There is a shortage of green energy that cannot keep up with the demand for energy throughout the world. A short-term remedy is to re-evaluate and prepare for the future. Leaders from across the globe have set their goals for reducing emissions via renewable energy at COP26 in Paris.
Renewable energy is expected to account for almost all of the world’s additional electricity generation capacity by 2020, according to the International Energy Agency (IEA). Global demand for renewable energy continues to outpace supply, resulting in a shortfall in supply.
Energy output from renewable sources—including hydropower, wind and solar PV—is on course to rise substantially over the next two years – by 8% in 2021 and more than 6 % in 2022,” according to International Energy Agency research released this week, “renewables will be able to supply barely half of the predicted increase in worldwide energy consumption over the next two years.”
Renewable energy sources like wind and solar, which have grown rapidly in recent years, will need to be heavily invested in by utilities if they are to fulfil the COP26 targets. Battery technology is making significant progress toward large-scale application, so utilities will need to spend more money on it.
Another critical focus is the need to teach or reskill more specialists in wind, solar, and hydroelectric power generation. Last year’s COP26 agreement focused heavily on the need to retrain conventional energy employees to fill new renewable energy employment. Governments, businesses, regulators, and employees must work together to achieve this aim, as the IEA reminds out. Other than renewable resources, there are currently many new tools that may assist decision-makers in determining the most efficient way to spend their money.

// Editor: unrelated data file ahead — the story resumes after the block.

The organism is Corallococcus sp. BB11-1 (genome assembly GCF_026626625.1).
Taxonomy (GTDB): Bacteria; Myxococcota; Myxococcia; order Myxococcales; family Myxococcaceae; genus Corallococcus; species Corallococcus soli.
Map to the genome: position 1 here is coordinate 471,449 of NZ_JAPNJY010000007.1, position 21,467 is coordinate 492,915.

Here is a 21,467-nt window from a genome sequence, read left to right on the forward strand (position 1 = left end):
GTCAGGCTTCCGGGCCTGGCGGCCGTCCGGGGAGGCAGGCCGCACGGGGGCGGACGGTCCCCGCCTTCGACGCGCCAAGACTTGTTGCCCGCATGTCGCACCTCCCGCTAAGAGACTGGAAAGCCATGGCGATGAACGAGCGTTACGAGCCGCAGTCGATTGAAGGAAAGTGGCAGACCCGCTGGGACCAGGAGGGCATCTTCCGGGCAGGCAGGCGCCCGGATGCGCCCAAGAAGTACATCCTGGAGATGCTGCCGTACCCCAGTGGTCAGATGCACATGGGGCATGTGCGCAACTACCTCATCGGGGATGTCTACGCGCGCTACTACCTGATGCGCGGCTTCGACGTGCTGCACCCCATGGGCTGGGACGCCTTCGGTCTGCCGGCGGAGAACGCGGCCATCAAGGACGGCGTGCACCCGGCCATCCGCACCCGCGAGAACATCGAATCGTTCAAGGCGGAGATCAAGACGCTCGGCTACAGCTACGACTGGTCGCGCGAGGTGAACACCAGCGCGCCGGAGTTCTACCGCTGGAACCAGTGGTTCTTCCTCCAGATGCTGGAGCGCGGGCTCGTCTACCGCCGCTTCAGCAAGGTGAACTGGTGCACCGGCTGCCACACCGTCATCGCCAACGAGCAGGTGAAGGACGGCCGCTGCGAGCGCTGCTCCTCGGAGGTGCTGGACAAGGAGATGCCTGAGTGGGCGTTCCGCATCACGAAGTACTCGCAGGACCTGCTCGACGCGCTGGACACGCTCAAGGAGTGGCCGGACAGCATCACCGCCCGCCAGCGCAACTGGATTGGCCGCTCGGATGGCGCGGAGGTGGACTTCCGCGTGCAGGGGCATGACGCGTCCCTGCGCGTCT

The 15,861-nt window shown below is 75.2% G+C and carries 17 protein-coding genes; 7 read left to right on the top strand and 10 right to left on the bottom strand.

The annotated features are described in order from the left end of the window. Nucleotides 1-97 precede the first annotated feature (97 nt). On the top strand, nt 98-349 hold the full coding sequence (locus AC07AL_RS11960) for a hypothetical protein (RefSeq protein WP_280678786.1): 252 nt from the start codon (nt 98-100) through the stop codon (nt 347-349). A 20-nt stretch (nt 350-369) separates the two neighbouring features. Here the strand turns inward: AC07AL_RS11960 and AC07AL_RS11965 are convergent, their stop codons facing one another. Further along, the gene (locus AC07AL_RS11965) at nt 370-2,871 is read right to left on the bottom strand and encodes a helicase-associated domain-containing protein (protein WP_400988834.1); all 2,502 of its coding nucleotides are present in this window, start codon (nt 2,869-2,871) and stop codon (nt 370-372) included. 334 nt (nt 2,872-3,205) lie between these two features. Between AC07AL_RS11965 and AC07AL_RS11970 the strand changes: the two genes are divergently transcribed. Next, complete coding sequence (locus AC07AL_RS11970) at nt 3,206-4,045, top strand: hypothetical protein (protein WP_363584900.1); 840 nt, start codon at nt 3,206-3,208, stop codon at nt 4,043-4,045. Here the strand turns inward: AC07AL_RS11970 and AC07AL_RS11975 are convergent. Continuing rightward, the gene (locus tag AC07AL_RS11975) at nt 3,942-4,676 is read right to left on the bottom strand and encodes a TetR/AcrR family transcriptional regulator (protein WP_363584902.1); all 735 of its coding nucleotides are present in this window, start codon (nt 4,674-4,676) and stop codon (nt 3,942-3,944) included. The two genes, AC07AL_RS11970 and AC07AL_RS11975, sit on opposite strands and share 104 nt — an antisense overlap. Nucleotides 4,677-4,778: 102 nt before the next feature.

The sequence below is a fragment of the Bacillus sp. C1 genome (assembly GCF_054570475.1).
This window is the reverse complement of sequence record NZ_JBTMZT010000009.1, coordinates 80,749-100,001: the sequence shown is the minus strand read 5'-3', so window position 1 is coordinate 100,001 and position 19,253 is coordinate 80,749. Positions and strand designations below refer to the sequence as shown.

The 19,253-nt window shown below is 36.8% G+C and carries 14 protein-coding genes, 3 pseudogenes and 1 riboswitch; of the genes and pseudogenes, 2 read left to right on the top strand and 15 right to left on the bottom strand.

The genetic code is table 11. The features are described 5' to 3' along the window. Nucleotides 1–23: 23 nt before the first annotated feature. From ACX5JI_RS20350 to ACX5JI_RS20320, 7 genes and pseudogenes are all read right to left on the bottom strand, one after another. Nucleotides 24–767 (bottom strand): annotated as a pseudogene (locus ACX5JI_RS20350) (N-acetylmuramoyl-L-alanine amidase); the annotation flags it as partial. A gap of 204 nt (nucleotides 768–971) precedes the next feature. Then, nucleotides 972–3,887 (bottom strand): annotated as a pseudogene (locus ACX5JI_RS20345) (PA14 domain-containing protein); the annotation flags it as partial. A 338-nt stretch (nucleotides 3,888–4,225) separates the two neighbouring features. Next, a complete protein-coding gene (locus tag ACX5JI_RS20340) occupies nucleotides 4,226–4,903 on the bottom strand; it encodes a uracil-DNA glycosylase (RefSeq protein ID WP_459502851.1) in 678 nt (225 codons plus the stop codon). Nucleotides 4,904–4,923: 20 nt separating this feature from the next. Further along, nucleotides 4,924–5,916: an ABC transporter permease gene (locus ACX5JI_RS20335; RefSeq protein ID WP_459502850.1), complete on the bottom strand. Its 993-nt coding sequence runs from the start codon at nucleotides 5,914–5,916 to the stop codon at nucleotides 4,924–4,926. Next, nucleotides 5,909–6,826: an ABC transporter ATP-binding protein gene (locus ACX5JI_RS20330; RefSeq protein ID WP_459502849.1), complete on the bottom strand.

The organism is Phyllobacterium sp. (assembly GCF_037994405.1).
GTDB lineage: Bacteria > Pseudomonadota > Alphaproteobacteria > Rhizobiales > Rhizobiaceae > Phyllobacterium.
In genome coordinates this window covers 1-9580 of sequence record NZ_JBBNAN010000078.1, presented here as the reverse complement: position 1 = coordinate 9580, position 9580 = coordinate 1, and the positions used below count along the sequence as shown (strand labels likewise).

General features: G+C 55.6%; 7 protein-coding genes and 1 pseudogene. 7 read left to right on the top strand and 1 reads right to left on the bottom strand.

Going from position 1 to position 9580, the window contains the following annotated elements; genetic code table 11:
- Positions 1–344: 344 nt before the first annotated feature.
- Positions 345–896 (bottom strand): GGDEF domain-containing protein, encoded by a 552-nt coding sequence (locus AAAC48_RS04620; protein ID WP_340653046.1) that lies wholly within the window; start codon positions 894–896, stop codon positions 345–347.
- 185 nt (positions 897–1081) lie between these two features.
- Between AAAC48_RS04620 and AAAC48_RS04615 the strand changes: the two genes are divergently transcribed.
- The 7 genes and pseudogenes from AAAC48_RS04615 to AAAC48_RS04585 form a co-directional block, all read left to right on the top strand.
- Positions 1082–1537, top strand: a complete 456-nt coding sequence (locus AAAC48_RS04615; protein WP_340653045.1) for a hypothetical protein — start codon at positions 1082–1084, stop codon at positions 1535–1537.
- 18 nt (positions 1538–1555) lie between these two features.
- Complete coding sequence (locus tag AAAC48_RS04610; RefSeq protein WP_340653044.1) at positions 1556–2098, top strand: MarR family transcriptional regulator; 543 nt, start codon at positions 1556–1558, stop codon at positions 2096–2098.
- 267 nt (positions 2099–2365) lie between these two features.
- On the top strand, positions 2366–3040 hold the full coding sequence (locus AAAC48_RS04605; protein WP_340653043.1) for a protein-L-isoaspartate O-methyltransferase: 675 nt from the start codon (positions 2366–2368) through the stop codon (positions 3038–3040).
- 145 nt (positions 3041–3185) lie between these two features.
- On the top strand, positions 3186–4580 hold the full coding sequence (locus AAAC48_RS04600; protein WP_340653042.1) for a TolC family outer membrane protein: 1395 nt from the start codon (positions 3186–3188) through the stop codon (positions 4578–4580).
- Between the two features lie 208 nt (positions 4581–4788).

Producers can narrow the supply-demand gap for a variety of energy sources while also anticipating future shortages thanks to sophisticated financial modelling tools. Using asset investment planning (AIP) software, decision-makers may investigate a variety of “what-if” scenarios to decide the best route for service enhancement and contingency plans in the event of a problem. In order to fulfil short, medium, and long-term energy needs, these insights may help improve the deployment of assets and resources (such as labour and finances).
Utility companies may also save money by reducing the amount of energy they use. In addition to supporting cost-cutting measures, efficient investment also facilitates the faster introduction of new power sources into the grid.
When it comes to capacity and dependability, one North American manufacturer discovered a solution. With the use of innovative asset management systems, this company was able to create the best possible CAPEX and OPEX plans.
These methods deliver the highest potential return on investment, while also limiting risk and maintaining high service levels throughout the company’s extensive transmission network. In addition, despite the fact that there is a labour shortage, it may create plans for putting these initiatives into action.
One of the many critical aspects that will enable utilities to speed the attainment of their net-zero transition targets is AIP software and the availability of trained renewable energy specialists.